Pokerface, aka Staffan Heidevik, released his new album “Transeo” a little while ago. It’s an exciting album full of experimentation and if I attempt to describe it I’d say it’s about a dense and dramatic mix of jazz-electronica and progressive rock , largely instrumental. Sometimes I hear something that reminds me of David Bowie and his experimental music from the nineties.
Interestingly half of the songs are recordings from concerts, which I really like as it brings out the depth and the grandness in the music and a sensation of a massive live experience.
The album is a collaboration between Staffan, guitarist Mattis Karlsson, drummer Olle Prim and multi-instrumentalist Per Ericsson plus a number of guest musicians, among them Mike Lloyd and jazz virtuoso Bryan Baker.
“I usually describe my music as full of clichés. If someone else had used this term you’d perhaps interpret this as something negative, but I on the contrary love to play with the expected, and therefore I usually say like this:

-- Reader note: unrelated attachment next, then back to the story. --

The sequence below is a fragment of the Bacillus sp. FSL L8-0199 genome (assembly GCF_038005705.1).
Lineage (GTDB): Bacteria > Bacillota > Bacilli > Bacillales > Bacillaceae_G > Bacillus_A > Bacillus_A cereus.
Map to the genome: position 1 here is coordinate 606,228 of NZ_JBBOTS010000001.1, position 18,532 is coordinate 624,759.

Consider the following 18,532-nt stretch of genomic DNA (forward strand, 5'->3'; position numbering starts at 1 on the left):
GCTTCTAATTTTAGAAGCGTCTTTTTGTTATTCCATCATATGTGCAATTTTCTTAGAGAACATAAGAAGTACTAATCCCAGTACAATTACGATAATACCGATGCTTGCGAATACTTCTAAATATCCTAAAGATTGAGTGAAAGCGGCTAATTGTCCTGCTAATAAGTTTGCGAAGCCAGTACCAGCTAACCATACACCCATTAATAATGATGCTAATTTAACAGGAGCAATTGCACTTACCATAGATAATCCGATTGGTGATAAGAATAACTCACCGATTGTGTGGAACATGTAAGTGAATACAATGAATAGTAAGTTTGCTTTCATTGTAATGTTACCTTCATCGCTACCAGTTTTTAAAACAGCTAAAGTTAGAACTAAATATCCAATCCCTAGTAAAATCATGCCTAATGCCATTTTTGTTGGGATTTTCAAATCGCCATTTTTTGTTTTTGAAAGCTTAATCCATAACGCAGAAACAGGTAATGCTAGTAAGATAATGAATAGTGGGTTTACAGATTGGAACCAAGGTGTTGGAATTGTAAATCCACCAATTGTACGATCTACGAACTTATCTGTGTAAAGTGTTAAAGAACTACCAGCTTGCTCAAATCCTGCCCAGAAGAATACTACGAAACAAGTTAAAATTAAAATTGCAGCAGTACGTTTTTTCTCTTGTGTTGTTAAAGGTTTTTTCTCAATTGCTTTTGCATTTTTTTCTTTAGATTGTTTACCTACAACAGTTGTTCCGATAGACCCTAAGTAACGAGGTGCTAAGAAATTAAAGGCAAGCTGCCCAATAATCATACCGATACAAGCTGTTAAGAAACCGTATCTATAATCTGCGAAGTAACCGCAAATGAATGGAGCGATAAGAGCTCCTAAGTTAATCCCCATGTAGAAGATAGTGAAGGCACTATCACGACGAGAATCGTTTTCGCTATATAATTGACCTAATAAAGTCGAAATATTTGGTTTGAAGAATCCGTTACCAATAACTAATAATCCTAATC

Instrumental and improvised music doesn’t have to be difficult, simplicity doesn’t have to be boring. Surprise by playing the expected. The music should be like a Tarantino movie, – beautiful, violent and full of clichés.”
That’s how Lars Åhlund describe the music on Lars Åhlund’s Second Coming‘s new album “Fire In Ödeshög”. When I use the word cliché myself I mean something that is used by routine, without depth and maybe a little boring. And from that perspective Lars Åhlund’s Second Coming is quite the opposite.